Burma Becomes An Independent Nation

On January 4, 1948, the British colony of Burma, now Myanmar, became an independent nation after more than sixty years of colonial rule.

England had established control of the country in 1885, designating Burma a province of India. Ten years later, the U.S.-based World's Transportation Commission, organized and led by American railroad publicist Joseph Gladding Pangborn toured the country. The Commission sought to gather information about transportation systems for the Field Columbian Museum in Chicago. The Commission included photographer William Henry Jackson, who visited Burma in the course of a two-year journey (1884-96) through North Africa, Asia, Australia, and Oceania.

Myanmar is located on the eastern coasts of the Bay of Bengal and the Andaman Sea in Southeast Asia. Thailand (formerly Siam), Laos, China, and India border Myanmar. Much of the terrain is mountainous and heavily forested. Myanmar's rich natural resources include silver, copper, lead, zinc, tungsten, and tin. Tropical rain forests support a wide variety of animal life, including tigers and elephants.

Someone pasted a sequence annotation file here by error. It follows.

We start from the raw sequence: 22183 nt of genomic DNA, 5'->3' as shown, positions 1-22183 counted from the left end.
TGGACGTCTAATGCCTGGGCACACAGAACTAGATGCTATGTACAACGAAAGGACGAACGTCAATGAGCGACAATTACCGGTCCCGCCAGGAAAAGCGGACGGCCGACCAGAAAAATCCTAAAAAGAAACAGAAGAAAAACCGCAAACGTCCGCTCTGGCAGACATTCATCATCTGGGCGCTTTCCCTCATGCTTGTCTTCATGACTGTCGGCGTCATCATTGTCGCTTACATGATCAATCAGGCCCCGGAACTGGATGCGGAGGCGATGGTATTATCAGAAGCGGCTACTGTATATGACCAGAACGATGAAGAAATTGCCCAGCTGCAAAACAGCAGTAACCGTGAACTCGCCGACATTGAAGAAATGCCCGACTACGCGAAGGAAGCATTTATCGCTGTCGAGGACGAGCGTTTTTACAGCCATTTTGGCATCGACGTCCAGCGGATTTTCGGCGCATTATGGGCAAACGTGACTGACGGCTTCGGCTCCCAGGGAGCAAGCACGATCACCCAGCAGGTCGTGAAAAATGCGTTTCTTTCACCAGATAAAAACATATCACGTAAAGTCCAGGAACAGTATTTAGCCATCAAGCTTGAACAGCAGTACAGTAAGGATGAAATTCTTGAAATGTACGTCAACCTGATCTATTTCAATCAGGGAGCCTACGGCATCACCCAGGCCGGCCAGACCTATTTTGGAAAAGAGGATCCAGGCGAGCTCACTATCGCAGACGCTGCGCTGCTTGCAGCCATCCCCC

After the First Burmese War, the Ava kingdom ceded the provinces of Manipur, Tenassarim, and Arakan to the British. Rangoon and southern Burma were incorporated into British India in 1853. All of Burma came directly or indirectly under British India in 1886 after the Third Burmese War and the fall of Mandalay Burma was administered as a province of British India until 1937 when it became a separate, self-governing colony. The country became independent from the United Kingdom on 4 January 1948, as the "Union of Burma". It became the "Socialist Republic of the Union of Burma" on 4 January 1974, before reverting to the "Union of Burma" on 23 September 1988. On 18 June 1989, the State Law and Order Restoration Council (SLORC) adopted the name "Union of Myanmar" for English transliteration. This controversial name change in English, while accepted in the UN and in many countries, is not recognised by opposition groups and by nations such as the United Kingdom and the United States.